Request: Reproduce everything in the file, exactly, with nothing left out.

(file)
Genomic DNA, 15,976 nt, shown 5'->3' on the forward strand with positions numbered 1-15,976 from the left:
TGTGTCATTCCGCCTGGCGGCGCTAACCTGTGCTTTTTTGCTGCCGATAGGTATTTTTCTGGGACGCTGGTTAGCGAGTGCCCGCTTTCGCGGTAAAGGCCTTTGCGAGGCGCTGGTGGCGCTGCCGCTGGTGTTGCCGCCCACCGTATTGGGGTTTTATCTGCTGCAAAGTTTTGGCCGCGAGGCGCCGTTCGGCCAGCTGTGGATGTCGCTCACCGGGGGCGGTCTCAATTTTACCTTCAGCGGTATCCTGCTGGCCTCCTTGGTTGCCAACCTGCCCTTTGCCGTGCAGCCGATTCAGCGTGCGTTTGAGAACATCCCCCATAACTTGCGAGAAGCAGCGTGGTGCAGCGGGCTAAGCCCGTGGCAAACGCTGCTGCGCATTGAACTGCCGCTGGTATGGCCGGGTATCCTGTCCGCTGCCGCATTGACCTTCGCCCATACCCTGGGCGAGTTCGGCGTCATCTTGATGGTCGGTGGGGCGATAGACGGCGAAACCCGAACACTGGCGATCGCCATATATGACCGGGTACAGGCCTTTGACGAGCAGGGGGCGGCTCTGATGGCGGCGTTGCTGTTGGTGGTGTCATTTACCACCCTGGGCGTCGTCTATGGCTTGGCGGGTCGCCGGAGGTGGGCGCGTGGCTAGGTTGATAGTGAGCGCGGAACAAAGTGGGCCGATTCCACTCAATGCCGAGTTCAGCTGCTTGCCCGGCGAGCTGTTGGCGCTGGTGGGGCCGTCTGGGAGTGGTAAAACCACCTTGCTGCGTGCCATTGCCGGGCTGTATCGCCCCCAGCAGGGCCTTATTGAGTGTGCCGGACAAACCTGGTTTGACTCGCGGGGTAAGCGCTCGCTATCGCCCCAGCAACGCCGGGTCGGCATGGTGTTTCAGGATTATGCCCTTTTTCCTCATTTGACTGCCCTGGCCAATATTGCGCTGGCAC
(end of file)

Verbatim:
Genomic DNA, 15,976 nt, shown 5'->3' on the forward strand with positions numbered 1-15,976 from the left:
TGTGTCATTCCGCCTGGCGGCGCTAACCTGTGCTTTTTTGCTGCCGATAGGTATTTTTCTGGGACGCTGGTTAGCGAGTGCCCGCTTTCGCGGTAAAGGCCTTTGCGAGGCGCTGGTGGCGCTGCCGCTGGTGTTGCCGCCCACCGTATTGGGGTTTTATCTGCTGCAAAGTTTTGGCCGCGAGGCGCCGTTCGGCCAGCTGTGGATGTCGCTCACCGGGGGCGGTCTCAATTTTACCTTCAGCGGTATCCTGCTGGCCTCCTTGGTTGCCAACCTGCCCTTTGCCGTGCAGCCGATTCAGCGTGCGTTTGAGAACATCCCCCATAACTTGCGAGAAGCAGCGTGGTGCAGCGGGCTAAGCCCGTGGCAAACGCTGCTGCGCATTGAACTGCCGCTGGTATGGCCGGGTATCCTGTCCGCTGCCGCATTGACCTTCGCCCATACCCTGGGCGAGTTCGGCGTCATCTTGATGGTCGGTGGGGCGATAGACGGCGAAACCCGAACACTGGCGATCGCCATATATGACCGGGTACAGGCCTTTGACGAGCAGGGGGCGGCTCTGATGGCGGCGTTGCTGTTGGTGGTGTCATTTACCACCCTGGGCGTCGTCTATGGCTTGGCGGGTCGCCGGAGGTGGGCGCGTGGCTAGGTTGATAGTGAGCGCGGAACAAAGTGGGCCGATTCCACTCAATGCCGAGTTCAGCTGCTTGCCCGGCGAGCTGTTGGCGCTGGTGGGGCCGTCTGGGAGTGGTAAAACCACCTTGCTGCGTGCCATTGCCGGGCTGTATCGCCCCCAGCAGGGCCTTATTGAGTGTGCCGGACAAACCTGGTTTGACTCGCGGGGTAAGCGCTCGCTATCGCCCCAGCAACGCCGGGTCGGCATGGTGTTTCAGGATTATGCCCTTTTTCCTCATTTGACTGCCCTGGCCAATATTGCGCTGGCAC